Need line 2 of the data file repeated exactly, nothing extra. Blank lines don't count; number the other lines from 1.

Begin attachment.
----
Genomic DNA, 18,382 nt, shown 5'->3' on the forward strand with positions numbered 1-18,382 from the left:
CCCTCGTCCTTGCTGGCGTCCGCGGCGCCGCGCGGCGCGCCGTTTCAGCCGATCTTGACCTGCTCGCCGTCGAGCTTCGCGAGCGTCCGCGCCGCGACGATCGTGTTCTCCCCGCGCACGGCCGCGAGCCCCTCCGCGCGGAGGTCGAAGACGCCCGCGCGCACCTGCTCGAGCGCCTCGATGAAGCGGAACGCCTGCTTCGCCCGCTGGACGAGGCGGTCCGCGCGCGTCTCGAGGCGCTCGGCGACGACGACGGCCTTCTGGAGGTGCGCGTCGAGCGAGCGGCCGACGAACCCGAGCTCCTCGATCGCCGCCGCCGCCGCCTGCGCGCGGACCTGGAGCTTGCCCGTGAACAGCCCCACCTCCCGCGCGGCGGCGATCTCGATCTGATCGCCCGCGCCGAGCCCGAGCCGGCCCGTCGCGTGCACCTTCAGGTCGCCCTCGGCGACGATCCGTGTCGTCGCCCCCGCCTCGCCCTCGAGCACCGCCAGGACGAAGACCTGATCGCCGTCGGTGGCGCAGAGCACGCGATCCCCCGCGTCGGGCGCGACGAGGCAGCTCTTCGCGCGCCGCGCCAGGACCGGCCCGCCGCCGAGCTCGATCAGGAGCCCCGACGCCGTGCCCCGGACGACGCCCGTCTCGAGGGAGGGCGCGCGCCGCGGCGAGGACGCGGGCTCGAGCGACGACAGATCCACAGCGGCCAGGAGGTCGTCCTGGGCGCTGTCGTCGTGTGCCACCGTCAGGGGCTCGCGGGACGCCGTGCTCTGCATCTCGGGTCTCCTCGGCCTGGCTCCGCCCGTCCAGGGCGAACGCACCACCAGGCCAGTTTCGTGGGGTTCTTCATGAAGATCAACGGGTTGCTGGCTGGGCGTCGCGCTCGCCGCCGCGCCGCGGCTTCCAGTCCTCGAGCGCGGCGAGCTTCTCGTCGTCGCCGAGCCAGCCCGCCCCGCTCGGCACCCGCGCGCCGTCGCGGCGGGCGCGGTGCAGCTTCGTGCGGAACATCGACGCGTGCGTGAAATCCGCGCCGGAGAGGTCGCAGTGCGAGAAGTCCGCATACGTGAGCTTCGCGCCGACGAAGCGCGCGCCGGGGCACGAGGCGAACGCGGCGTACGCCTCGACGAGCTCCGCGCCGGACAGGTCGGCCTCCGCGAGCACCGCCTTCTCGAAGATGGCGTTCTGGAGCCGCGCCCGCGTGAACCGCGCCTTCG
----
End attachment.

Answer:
CCCTCGTCCTTGCTGGCGTCCGCGGCGCCGCGCGGCGCGCCGTTTCAGCCGATCTTGACCTGCTCGCCGTCGAGCTTCGCGAGCGTCCGCGCCGCGACGATCGTGTTCTCCCCGCGCACGGCCGCGAGCCCCTCCGCGCGGAGGTCGAAGACGCCCGCGCGCACCTGCTCGAGCGCCTCGATGAAGCGGAACGCCTGCTTCGCCCGCTGGACGAGGCGGTCCGCGCGCGTCTCGAGGCGCTCGGCGACGACGACGGCCTTCTGGAGGTGCGCGTCGAGCGAGCGGCCGACGAACCCGAGCTCCTCGATCGCCGCCGCCGCCGCCTGCGCGCGGACCTGGAGCTTGCCCGTGAACAGCCCCACCTCCCGCGCGGCGGCGATCTCGATCTGATCGCCCGCGCCGAGCCCGAGCCGGCCCGTCGCGTGCACCTTCAGGTCGCCCTCGGCGACGATCCGTGTCGTCGCCCCCGCCTCGCCCTCGAGCACCGCCAGGACGAAGACCTGATCGCCGTCGGTGGCGCAGAGCACGCGATCCCCCGCGTCGGGCGCGACGAGGCAGCTCTTCGCGCGCCGCGCCAGGACCGGCCCGCCGCCGAGCTCGATCAGGAGCCCCGACGCCGTGCCCCGGACGACGCCCGTCTCGAGGGAGGGCGCGCGCCGCGGCGAGGACGCGGGCTCGAGCGACGACAGATCCACAGCGGCCAGGAGGTCGTCCTGGGCGCTGTCGTCGTGTGCCACCGTCAGGGGCTCGCGGGACGCCGTGCTCTGCATCTCGGGTCTCCTCGGCCTGGCTCCGCCCGTCCAGGGCGAACGCACCACCAGGCCAGTTTCGTGGGGTTCTTCATGAAGATCAACGGGTTGCTGGCTGGGCGTCGCGCTCGCCGCCGCGCCGCGGCTTCCAGTCCTCGAGCGCGGCGAGCTTCTCGTCGTCGCCGAGCCAGCCCGCCCCGCTCGGCACCCGCGCGCCGTCGCGGCGGGCGCGGTGCAGCTTCGTGCGGAACATCGACGCGTGCGTGAAATCCGCGCCGGAGAGGTCGCAGTGCGAGAAGTCCGCATACGTGAGCTTCGCGCCGACGAAGCGCGCGCCGGGGCACGAGGCGAACGCGGCGTACGCCTCGACGAGCTCCGCGCCGGACAGGTCGGCCTCCGCGAGCACCGCCTTCTCGAAGATGGCGTTCTGGAGCCGCGCCCGCGTGAACCGCGCCTTCG